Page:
By Lauren Pescatore
On Friday, the Massachusetts legislature passed a budget for fiscal year 2018 that includes an unprecedented provision to expand Earned Income Tax Credit (EITC) access to domestic violence survivors and abandoned spouses.
According to the Healthy Families EITC Coalition, current tax law prevents survivors of domestic violence from claiming the EITC unless they:
- File joint tax returns with their abuser, which may put them at risk of further abuse, or
- Qualify for Head of Household status, which requires that they live on their own for at least six months of the tax year and pay at least 50 percent of household expenses during that month.
Domestic violence survivors who fled their spouses or were abandoned in the latter half of the tax year are typically required to file their taxes as married filing separately and lose eligibility for the EITC.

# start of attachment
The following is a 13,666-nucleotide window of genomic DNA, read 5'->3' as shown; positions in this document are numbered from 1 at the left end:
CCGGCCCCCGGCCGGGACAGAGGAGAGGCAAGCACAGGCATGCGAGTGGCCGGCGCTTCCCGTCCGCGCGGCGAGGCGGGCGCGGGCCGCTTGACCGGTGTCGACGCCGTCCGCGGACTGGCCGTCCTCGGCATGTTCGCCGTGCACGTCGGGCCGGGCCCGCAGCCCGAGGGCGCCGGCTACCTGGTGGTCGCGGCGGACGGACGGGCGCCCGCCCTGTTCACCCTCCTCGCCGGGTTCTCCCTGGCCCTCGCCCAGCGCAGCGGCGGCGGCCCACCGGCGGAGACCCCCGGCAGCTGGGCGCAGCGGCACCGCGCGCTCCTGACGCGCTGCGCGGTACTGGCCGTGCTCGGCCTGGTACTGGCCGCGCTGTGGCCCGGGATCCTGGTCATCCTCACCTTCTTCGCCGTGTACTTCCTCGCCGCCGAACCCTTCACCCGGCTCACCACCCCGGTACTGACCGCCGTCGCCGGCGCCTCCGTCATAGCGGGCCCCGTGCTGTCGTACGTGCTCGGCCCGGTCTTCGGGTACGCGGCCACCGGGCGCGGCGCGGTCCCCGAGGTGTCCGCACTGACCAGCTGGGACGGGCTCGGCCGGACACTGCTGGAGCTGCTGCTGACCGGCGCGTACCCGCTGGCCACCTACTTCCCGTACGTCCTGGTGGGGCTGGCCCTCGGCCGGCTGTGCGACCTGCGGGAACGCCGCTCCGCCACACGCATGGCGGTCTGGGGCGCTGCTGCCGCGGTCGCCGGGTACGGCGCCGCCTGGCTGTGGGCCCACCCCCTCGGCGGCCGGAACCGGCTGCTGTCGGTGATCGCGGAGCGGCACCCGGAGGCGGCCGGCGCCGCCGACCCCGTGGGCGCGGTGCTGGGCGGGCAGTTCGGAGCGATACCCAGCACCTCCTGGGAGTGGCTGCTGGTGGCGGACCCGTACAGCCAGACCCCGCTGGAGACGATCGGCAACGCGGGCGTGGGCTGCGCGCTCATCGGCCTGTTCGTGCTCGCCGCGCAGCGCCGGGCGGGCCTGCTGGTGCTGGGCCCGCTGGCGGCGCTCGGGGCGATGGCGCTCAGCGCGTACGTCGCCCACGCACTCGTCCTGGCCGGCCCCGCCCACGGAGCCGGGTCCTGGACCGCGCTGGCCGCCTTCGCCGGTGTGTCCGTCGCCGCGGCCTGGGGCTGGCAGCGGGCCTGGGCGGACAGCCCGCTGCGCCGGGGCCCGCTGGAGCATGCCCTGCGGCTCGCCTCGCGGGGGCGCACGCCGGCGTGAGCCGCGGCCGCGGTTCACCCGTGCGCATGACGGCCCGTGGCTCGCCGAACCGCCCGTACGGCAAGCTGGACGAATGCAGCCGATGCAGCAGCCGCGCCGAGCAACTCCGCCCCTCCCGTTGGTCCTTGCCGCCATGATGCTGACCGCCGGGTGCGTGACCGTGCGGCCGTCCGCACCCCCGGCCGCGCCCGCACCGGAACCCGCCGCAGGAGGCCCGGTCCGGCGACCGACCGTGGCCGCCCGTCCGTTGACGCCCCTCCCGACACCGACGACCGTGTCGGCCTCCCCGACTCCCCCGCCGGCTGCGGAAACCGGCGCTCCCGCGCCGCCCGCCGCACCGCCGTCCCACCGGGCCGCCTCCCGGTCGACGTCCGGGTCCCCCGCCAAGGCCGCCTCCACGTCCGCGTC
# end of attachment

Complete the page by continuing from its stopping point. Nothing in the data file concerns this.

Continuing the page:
Under the new provision, Massachusetts adopted language that will maintain EITC eligibility for these survivors, regardless of filing status. However, the provision also limited eligibility for the state EITC to Massachusetts residents only. Previously, the credit was available to any eligible worker employed in the state.
Research shows that rates of domestic abuse are higher among those living in poverty, compared to those in wealthier households. In addition, women who experience severe aggression are more likely to be unemployed and experience physical, reproductive, psychological and social health problems. Expanding EITC eligibility for domestic abuse survivors provides a safety net and helps them to achieve financial independence from their abusive partners.
Massachusetts has taken an important step in providing tax relief to domestic violence survivors and paves the way for other states to do the same.